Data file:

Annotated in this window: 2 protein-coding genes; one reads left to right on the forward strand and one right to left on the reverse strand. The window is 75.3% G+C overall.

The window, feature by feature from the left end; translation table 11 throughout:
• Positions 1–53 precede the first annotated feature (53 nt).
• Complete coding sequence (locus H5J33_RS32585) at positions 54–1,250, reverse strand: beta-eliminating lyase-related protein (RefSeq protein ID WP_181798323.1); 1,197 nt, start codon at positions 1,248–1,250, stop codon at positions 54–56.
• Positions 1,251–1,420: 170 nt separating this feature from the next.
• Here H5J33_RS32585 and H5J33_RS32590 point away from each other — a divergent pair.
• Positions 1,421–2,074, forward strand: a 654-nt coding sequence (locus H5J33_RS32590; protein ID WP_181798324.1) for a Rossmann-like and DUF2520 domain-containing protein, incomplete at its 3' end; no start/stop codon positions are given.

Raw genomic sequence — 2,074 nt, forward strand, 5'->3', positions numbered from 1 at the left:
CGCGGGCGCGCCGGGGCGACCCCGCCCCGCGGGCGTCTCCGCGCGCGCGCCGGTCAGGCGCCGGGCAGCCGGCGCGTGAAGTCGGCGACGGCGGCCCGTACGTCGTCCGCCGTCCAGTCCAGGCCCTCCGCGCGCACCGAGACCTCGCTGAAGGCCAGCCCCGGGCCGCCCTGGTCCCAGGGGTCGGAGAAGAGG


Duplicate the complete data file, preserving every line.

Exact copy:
Annotated in this window: 2 protein-coding genes; one reads left to right on the forward strand and one right to left on the reverse strand. The window is 75.3% G+C overall.

The window, feature by feature from the left end; translation table 11 throughout:
• Positions 1–53 precede the first annotated feature (53 nt).
• Complete coding sequence (locus H5J33_RS32585) at positions 54–1,250, reverse strand: beta-eliminating lyase-related protein (RefSeq protein ID WP_181798323.1); 1,197 nt, start codon at positions 1,248–1,250, stop codon at positions 54–56.
• Positions 1,251–1,420: 170 nt separating this feature from the next.
• Here H5J33_RS32585 and H5J33_RS32590 point away from each other — a divergent pair.
• Positions 1,421–2,074, forward strand: a 654-nt coding sequence (locus H5J33_RS32590; protein ID WP_181798324.1) for a Rossmann-like and DUF2520 domain-containing protein, incomplete at its 3' end; no start/stop codon positions are given.

Raw genomic sequence — 2,074 nt, forward strand, 5'->3', positions numbered from 1 at the left:
CGCGGGCGCGCCGGGGCGACCCCGCCCCGCGGGCGTCTCCGCGCGCGCGCCGGTCAGGCGCCGGGCAGCCGGCGCGTGAAGTCGGCGACGGCGGCCCGTACGTCGTCCGCCGTCCAGTCCAGGCCCTCCGCGCGCACCGAGACCTCGCTGAAGGCCAGCCCCGGGCCGCCCTGGTCCCAGGGGTCGGAGAAGAGG